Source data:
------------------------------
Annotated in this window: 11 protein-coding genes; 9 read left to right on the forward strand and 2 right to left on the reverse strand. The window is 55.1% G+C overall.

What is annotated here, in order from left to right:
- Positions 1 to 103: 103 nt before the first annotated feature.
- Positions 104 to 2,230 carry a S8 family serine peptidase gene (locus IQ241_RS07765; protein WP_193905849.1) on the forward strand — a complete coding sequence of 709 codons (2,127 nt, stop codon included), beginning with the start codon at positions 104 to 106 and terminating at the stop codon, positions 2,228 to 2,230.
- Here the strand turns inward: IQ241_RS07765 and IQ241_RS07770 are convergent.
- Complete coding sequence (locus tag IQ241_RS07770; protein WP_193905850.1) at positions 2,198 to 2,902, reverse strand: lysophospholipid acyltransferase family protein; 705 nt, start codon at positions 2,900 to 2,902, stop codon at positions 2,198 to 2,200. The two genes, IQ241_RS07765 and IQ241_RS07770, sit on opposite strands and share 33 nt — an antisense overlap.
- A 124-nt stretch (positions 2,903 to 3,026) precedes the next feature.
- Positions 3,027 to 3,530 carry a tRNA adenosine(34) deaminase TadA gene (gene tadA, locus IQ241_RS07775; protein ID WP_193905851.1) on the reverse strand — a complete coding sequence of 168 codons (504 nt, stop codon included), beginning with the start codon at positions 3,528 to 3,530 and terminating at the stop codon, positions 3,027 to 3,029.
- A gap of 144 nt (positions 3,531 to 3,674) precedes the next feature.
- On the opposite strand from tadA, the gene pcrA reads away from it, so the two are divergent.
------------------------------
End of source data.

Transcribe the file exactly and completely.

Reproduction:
Annotated in this window: 11 protein-coding genes; 9 read left to right on the forward strand and 2 right to left on the reverse strand. The window is 55.1% G+C overall.

What is annotated here, in order from left to right:
- Positions 1 to 103: 103 nt before the first annotated feature.
- Positions 104 to 2,230 carry a S8 family serine peptidase gene (locus IQ241_RS07765; protein WP_193905849.1) on the forward strand — a complete coding sequence of 709 codons (2,127 nt, stop codon included), beginning with the start codon at positions 104 to 106 and terminating at the stop codon, positions 2,228 to 2,230.
- Here the strand turns inward: IQ241_RS07765 and IQ241_RS07770 are convergent.
- Complete coding sequence (locus tag IQ241_RS07770; protein WP_193905850.1) at positions 2,198 to 2,902, reverse strand: lysophospholipid acyltransferase family protein; 705 nt, start codon at positions 2,900 to 2,902, stop codon at positions 2,198 to 2,200. The two genes, IQ241_RS07765 and IQ241_RS07770, sit on opposite strands and share 33 nt — an antisense overlap.
- A 124-nt stretch (positions 2,903 to 3,026) precedes the next feature.
- Positions 3,027 to 3,530 carry a tRNA adenosine(34) deaminase TadA gene (gene tadA, locus IQ241_RS07775; protein ID WP_193905851.1) on the reverse strand — a complete coding sequence of 168 codons (504 nt, stop codon included), beginning with the start codon at positions 3,528 to 3,530 and terminating at the stop codon, positions 3,027 to 3,029.
- A gap of 144 nt (positions 3,531 to 3,674) precedes the next feature.
- On the opposite strand from tadA, the gene pcrA reads away from it, so the two are divergent.